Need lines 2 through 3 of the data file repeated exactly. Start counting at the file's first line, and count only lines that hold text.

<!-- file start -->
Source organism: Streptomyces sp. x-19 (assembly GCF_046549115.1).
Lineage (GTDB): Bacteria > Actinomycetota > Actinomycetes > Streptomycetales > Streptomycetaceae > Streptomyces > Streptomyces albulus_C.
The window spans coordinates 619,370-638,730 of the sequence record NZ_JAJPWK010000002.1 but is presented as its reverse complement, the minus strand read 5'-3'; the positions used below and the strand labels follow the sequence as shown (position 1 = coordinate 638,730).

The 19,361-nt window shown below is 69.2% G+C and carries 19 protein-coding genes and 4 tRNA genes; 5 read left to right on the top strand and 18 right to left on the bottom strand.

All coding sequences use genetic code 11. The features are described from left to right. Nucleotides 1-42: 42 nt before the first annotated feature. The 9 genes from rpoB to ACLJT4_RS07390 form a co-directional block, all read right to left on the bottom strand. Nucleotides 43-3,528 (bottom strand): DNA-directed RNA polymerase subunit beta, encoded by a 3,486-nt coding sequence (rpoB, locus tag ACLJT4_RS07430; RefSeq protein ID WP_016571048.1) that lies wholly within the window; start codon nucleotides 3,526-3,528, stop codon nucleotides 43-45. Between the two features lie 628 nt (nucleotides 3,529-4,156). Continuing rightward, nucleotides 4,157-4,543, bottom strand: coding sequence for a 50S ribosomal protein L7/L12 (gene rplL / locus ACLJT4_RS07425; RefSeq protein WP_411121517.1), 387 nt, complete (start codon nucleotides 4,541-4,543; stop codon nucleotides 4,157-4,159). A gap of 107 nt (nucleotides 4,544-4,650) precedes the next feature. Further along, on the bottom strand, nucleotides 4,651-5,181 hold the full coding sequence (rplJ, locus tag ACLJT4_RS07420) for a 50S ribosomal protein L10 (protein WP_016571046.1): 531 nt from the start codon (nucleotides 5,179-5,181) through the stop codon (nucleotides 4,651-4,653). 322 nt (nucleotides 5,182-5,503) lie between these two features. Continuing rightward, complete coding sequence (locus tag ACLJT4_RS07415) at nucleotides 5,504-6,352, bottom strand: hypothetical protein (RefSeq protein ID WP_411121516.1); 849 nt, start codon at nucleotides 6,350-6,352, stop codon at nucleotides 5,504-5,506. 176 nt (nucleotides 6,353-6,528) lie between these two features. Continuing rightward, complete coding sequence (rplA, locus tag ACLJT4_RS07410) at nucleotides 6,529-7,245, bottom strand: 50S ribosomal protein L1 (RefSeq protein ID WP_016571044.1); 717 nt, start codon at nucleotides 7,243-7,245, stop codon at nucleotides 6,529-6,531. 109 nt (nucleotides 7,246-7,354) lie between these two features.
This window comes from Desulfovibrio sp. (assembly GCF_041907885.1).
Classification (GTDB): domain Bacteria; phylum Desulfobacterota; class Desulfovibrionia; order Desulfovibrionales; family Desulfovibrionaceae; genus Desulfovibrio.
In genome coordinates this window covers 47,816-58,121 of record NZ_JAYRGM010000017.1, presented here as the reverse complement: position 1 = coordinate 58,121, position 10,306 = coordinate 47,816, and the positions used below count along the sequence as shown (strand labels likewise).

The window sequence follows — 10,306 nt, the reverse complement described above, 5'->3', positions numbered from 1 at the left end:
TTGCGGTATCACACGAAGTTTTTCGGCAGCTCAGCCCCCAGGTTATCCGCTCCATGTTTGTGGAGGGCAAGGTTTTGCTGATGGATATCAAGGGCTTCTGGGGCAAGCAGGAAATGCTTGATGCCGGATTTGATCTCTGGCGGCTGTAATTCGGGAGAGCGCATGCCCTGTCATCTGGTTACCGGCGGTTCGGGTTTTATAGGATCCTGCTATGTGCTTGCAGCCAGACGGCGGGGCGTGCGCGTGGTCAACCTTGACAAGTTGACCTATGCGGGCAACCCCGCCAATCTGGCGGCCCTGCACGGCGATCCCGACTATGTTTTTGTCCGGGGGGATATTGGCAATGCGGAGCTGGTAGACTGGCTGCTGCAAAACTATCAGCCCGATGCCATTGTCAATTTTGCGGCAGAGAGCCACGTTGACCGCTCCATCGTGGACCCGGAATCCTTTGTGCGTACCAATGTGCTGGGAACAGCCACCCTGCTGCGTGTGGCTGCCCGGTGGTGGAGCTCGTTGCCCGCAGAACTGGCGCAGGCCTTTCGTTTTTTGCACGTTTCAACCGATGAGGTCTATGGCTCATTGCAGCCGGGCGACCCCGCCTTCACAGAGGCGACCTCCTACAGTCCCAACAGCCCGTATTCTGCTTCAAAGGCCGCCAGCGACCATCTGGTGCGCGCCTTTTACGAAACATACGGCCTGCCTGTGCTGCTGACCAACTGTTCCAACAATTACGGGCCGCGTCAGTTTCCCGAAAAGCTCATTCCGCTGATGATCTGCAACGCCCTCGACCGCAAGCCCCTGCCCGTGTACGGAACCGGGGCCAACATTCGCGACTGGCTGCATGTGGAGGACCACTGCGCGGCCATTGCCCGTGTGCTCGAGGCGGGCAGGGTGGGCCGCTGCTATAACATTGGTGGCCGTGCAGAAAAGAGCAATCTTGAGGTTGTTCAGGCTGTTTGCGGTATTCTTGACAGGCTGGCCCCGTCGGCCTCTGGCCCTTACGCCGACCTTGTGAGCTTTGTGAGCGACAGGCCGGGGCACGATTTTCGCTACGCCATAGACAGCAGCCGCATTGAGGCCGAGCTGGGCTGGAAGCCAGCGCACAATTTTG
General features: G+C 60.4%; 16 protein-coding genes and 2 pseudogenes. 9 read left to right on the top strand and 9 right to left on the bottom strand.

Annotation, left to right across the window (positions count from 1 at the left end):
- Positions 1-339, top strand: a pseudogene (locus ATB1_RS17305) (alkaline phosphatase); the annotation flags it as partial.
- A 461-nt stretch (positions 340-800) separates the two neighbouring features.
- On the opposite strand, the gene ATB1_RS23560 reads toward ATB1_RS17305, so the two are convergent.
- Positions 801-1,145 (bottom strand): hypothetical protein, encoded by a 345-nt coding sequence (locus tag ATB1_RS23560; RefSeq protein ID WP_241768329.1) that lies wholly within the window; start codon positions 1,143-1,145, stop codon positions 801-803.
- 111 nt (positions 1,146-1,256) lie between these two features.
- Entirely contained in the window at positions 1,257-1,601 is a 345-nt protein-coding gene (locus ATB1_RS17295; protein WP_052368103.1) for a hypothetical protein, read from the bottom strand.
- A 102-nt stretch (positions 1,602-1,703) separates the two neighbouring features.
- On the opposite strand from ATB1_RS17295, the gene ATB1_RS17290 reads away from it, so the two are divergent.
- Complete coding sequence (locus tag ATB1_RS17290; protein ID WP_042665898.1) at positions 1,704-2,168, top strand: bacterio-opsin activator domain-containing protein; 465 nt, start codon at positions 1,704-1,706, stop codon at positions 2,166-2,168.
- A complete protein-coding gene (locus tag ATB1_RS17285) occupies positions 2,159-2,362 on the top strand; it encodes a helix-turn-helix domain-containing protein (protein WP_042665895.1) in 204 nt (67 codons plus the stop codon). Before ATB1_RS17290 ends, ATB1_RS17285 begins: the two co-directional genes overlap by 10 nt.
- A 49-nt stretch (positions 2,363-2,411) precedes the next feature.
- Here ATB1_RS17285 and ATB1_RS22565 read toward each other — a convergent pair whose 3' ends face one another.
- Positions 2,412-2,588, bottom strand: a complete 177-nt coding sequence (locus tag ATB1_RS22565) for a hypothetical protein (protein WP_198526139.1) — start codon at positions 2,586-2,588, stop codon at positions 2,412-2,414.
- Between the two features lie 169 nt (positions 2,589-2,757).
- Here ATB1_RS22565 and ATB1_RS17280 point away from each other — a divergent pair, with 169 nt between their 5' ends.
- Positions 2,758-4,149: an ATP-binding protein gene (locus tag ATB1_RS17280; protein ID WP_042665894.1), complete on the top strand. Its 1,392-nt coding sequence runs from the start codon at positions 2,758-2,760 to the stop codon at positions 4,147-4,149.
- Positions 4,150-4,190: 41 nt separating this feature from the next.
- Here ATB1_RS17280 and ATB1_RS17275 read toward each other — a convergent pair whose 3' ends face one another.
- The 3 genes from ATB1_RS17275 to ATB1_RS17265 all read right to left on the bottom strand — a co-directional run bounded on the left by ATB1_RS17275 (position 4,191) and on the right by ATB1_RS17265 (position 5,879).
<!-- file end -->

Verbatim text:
Lineage (GTDB): Bacteria > Actinomycetota > Actinomycetes > Streptomycetales > Streptomycetaceae > Streptomyces > Streptomyces albulus_C.
The window spans coordinates 619,370-638,730 of the sequence record NZ_JAJPWK010000002.1 but is presented as its reverse complement, the minus strand read 5'-3'; the positions used below and the strand labels follow the sequence as shown (position 1 = coordinate 638,730).